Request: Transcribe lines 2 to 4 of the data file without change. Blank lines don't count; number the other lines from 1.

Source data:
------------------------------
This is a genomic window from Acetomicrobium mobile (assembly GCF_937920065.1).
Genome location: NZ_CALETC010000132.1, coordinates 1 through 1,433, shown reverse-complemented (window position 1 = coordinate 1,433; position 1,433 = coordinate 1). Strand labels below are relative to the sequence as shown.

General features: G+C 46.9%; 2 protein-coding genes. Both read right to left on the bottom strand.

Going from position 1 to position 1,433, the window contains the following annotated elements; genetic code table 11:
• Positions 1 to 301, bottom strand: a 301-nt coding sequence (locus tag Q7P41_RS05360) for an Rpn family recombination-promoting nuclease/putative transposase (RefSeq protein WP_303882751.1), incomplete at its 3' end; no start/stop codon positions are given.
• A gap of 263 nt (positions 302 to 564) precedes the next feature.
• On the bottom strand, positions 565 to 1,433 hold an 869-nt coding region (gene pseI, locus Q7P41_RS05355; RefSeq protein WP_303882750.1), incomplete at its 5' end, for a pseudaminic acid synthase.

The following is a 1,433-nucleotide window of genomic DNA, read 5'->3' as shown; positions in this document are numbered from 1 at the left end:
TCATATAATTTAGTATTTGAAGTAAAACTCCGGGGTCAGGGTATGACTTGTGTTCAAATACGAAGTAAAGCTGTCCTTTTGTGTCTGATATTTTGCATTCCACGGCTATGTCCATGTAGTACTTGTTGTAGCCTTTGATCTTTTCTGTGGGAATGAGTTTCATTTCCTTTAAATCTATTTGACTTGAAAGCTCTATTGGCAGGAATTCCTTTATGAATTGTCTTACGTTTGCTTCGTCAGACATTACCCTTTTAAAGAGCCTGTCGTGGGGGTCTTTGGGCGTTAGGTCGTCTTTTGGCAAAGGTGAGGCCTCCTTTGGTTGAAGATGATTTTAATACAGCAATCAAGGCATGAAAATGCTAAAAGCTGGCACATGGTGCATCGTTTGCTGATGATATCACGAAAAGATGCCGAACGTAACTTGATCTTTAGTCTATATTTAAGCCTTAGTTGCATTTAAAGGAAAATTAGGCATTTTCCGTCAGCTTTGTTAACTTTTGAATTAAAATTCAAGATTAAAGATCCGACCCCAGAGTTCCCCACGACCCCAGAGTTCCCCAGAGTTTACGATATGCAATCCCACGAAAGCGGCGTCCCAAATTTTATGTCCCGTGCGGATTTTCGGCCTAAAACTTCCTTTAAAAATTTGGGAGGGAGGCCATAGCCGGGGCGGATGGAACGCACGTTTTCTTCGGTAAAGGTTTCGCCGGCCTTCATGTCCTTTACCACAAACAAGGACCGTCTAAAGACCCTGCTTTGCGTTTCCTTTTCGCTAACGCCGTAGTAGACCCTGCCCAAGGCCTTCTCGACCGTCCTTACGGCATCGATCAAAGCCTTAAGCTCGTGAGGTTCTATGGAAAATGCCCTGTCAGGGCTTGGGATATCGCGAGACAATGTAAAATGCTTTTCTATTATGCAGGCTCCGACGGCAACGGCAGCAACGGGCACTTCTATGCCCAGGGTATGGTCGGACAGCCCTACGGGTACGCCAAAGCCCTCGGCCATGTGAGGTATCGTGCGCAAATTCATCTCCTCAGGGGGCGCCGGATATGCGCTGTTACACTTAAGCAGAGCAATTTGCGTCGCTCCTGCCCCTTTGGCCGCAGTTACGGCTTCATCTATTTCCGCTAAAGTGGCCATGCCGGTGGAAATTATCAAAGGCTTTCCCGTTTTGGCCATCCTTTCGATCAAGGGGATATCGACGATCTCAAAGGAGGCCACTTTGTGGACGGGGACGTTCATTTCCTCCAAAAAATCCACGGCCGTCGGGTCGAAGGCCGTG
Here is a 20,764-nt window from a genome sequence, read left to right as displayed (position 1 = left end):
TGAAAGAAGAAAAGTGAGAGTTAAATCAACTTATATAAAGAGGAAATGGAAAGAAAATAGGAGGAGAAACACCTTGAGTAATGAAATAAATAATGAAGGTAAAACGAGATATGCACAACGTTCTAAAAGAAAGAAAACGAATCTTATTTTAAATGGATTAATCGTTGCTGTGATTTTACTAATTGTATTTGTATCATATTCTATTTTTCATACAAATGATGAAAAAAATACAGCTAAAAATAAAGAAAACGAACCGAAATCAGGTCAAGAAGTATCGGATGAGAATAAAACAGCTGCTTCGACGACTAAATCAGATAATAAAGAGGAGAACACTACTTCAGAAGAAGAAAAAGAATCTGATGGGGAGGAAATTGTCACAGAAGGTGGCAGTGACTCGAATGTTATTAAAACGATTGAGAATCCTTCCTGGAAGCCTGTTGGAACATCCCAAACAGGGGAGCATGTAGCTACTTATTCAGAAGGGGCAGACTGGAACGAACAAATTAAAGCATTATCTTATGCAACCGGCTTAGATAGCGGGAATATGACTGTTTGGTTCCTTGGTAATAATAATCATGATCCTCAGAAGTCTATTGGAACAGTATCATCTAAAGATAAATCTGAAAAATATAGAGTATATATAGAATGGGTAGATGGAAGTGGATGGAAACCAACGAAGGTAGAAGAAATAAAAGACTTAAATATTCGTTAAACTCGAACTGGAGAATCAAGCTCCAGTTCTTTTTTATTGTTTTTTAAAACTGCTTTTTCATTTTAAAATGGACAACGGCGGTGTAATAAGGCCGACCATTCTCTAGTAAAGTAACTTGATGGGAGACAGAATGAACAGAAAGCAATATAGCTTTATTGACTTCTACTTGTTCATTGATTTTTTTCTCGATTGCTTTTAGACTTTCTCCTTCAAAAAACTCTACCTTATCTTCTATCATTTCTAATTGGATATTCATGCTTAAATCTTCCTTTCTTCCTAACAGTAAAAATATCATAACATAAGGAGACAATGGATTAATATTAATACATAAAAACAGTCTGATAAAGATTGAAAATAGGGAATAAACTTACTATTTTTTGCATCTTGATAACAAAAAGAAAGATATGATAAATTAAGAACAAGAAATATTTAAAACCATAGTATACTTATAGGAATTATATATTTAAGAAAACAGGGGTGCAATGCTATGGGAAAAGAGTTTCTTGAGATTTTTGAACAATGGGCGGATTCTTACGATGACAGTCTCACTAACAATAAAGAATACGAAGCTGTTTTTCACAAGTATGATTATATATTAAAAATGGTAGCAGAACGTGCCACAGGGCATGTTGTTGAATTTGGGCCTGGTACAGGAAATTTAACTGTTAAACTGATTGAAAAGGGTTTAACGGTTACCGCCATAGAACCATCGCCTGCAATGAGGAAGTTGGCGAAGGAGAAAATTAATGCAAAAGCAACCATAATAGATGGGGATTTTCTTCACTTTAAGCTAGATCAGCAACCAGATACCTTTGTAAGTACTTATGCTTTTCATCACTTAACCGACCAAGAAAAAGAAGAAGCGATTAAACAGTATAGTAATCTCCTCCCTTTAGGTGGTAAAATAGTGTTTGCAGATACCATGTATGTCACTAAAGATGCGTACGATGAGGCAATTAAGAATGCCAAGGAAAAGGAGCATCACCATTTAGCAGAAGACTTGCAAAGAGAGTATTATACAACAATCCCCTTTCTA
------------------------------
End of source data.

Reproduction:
Genome location: NZ_CALETC010000132.1, coordinates 1 through 1,433, shown reverse-complemented (window position 1 = coordinate 1,433; position 1,433 = coordinate 1). Strand labels below are relative to the sequence as shown.

General features: G+C 46.9%; 2 protein-coding genes. Both read right to left on the bottom strand.

Going from position 1 to position 1,433, the window contains the following annotated elements; genetic code table 11: